A Modest Proposal Regarding the Skyways

Sam Newberg’s recent streets.mn post arguing for the destruction of the skyways crossing Nicollet Mall could not have been more wrong-headed. The skyways are not only a critical piece of infrastructure that make Minneapolis a great place to work and live, they are also a key piece of our Minnesota identity. Tear down the skyways? We might as well drain our 10,000 lakes. No, what Minneapolis really needs is more skyways. Many, many more skyways.

Look, we live in Minnesota. Aside from the the few days each year when it’s 70º and sunny, with a light breeze, this place is an uninhabitable hellscape. The very idea of setting foot outside between October and May gives me the chills. Thankfully, skyways provide a welcome shelter from the unforgiving Minnesota outdoors.

And that’s great, as long as you’re content to live your life downtown. But Minneapolis has so much more to offer! There are the hip entertainment districts in Uptown and Northeast, the natural beauty of Minnehaha Falls. Unfortunately, for most of the year there’s just no reasonable way to get to any these places. Until now.

I propose a dramatic buildout of the skyway system so that the benefits of these amazing pieces of infrastructure move beyond downtown Minneapolis to encompass the entire city. Want to have dinner at Burch before catching a show at the Guthrie, and then head up to 612Brew in Northeast for some post-theater drinks? There’s a skyway for that.

Finally, the ability to enjoy Minnehaha Falls from the comfort of a skyway.

Finally, the ability to enjoy Minnehaha Falls from the comfort of a skyway. [Photos: Creative Commons/Krista Kennedy and Adam Fagen]

Now, obviously, this would be great for Minneapolis. But what if you don’t live in Minneapolis? Commuters from the many Twin Cities suburbs are faced every day with the dangerous task of stepping outside and into their heated cars for a drive into the city followed by another harrowing transition back indoors before they are again safely ensconced in the skyway system. By simply extending the skyway network to reach as far as say, Wayzata, this needless risk could be avoided.

As for the challenge of covering the 11 miles between the two cities in an efficient manner, the solution already exists: Segways.

The benefits to all citizens of our region brought by skyway expansion are self evident, but I’ll be the first to admit that this plan comes with a major downside. To wit: expanding the skyways will of course greatly increase the system’s popularity, and as the passageways become congested with tens of thousands of daily users (not to mention the Segways) any mobility benefit will be negated. But here, again, the answer should be obvious and it is — again — more skyways. Enter the superskyway.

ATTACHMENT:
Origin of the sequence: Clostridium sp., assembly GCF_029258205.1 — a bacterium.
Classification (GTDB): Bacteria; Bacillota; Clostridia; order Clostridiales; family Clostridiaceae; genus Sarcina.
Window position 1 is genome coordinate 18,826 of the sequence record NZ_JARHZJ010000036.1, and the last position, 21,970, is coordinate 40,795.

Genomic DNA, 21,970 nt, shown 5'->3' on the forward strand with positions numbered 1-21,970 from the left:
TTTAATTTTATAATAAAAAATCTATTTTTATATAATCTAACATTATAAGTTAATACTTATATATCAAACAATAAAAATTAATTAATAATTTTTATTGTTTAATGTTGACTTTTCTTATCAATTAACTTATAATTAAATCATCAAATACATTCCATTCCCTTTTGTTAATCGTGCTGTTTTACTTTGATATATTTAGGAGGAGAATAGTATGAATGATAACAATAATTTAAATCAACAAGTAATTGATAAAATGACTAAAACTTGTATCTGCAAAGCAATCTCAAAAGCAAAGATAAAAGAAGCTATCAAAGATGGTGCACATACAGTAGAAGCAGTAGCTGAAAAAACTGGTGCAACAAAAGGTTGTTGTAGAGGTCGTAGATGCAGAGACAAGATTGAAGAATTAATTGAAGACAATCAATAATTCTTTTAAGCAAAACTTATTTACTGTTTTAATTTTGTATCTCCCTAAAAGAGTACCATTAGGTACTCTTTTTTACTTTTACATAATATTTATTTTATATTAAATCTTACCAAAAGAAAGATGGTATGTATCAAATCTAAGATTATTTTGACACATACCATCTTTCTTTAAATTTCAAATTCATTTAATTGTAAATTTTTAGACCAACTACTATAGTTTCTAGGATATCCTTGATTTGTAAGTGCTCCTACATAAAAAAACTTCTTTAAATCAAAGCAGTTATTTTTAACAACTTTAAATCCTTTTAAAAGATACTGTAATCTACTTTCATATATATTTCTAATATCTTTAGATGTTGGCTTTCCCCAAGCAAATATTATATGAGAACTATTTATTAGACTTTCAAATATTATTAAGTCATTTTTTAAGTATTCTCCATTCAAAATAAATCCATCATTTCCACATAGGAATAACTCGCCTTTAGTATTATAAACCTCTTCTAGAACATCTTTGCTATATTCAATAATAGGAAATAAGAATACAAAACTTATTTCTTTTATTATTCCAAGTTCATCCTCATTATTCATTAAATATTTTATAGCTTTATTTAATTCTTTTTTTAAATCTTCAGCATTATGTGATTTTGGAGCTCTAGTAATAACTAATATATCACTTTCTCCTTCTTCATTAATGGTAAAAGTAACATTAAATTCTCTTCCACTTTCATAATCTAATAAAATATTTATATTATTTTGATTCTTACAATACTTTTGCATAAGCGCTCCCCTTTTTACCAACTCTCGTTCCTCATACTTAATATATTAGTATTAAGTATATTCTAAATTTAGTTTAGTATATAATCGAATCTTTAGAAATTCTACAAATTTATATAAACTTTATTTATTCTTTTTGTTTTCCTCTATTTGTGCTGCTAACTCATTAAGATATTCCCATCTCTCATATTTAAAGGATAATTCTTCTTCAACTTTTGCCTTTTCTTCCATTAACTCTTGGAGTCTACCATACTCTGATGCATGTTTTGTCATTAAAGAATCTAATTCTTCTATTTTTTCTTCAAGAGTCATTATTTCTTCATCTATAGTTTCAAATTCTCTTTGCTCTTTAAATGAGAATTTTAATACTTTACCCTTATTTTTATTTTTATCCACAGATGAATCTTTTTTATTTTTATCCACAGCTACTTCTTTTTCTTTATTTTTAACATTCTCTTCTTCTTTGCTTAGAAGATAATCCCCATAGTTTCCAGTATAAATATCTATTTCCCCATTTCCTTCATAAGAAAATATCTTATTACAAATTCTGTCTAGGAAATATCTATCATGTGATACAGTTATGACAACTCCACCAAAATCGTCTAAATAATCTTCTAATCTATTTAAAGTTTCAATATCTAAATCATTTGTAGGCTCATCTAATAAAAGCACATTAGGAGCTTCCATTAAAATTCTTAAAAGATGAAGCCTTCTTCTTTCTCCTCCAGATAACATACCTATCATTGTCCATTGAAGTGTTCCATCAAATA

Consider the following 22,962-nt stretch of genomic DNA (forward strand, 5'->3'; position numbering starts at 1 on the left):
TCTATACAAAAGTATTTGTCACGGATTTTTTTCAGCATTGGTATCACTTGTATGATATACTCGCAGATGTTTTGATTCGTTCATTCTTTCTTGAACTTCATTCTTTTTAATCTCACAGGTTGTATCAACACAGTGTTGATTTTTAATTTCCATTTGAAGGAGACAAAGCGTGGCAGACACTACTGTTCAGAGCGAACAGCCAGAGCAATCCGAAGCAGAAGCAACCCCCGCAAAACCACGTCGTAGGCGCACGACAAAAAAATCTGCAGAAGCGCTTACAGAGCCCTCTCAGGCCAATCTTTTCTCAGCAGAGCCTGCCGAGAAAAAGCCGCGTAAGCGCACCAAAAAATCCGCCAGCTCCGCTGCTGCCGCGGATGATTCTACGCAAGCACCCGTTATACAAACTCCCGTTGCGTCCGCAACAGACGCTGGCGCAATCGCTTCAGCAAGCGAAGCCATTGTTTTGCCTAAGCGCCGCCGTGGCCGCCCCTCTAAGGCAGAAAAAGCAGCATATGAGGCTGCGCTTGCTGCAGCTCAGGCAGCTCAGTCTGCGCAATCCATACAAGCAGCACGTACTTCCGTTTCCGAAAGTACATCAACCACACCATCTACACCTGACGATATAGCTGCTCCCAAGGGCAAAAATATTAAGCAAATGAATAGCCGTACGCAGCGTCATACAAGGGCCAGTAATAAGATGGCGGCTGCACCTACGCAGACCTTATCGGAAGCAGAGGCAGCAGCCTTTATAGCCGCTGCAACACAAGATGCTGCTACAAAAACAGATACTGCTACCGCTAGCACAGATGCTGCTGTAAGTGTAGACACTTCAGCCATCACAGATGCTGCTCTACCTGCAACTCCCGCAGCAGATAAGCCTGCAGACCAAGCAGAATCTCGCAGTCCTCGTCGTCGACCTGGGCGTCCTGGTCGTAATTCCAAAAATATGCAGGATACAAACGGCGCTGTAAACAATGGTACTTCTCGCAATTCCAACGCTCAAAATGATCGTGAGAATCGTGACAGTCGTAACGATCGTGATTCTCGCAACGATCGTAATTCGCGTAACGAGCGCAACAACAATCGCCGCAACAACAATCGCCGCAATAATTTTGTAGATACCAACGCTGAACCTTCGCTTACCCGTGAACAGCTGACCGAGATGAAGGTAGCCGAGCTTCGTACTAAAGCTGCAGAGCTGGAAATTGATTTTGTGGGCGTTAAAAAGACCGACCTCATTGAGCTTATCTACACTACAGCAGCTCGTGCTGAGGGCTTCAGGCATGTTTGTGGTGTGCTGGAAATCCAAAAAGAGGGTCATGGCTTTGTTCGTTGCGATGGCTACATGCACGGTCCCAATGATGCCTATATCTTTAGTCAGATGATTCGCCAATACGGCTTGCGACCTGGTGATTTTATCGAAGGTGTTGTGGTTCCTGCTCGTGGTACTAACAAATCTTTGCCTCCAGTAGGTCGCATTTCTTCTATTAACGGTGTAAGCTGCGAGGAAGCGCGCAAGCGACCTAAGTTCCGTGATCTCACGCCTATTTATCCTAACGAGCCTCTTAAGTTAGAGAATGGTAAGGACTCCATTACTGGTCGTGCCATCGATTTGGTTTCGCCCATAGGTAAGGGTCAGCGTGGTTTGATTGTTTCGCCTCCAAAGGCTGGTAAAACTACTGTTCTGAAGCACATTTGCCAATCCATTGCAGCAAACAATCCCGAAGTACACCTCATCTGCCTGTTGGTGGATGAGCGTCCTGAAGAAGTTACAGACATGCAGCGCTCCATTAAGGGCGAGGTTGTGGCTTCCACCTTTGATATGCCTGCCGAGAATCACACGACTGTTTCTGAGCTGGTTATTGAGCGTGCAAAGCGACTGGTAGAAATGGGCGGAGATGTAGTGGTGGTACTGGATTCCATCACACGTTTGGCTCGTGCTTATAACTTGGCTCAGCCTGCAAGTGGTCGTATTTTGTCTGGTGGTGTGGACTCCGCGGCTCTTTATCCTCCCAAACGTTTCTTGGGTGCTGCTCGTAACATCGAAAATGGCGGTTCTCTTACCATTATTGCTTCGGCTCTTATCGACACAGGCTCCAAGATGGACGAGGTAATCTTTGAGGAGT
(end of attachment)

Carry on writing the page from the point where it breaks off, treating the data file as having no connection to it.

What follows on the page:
By constructing a second tier of skyways ten stories above the existing system, we can help relieve congestion in the system. The high-altitude superskyways would be expensive to build, but that cost could be easily defrayed by charging a small user fee — also ensuring that superskyways are only used by the people who really value them. For, say, $50 per month, citizens could use key cards to access the high-speed elevators up to skyway level two, where they would enjoy much less heavily trafficked passageways — not to mention the terrific views!

Behold: the superskyway. [Photo

Behold: the superskyway. [Photo: Creative Commons/David Levinson]

It is distressing to think that at a time when, with minor civic commitment, Minneapolis could be building the skyway system it deserves — the system it needs — writers on this website are arguing to cut it off at its kneecaps. I hope your readers will see reason and line up behind the only true vision for a vibrant Minneapolis for all: skyways for everyone, skyways forever.

9 thoughts on “A Modest Proposal Regarding the Skyways

  1. Adam MillerAdam

    I took a spin yesterday through perhaps the worst part of the skyway system, depending on what you think makes for bad skyways, along the northeastern-most loop.

    Once you leaving The Crossings going east, there is not a single skyway-level retail business until you get all the way back around to Thrivent or HCGC. Not one.

    While this isn’t the most densely trafficked part of downtown by any means, the Federal Court House, City Hall, a Wells Fargo office and Grain Exchange complex must house a reasonably decent number of workers. Surely all of those people enjoy the thriving bustle of surrounding ground-level retailers who don’t have to compete with skyway businesses, right?

    Nope. You’ve got a couple of strip clubs (federal judges have to have somewhere to relax?), a sex shop and that’s about it.

    The existence of skyways is neither the only nor primary challenge to an active downtown streetscape. Lack of people and poor design are much bigger issues.

  2. Jon


    I also think slides would be a fun way to get to street level from the skyways. It would also make Sam Newberg happy because then people would be stuck at street level. Unless people tried climbing back up the slides then you would have chaos.

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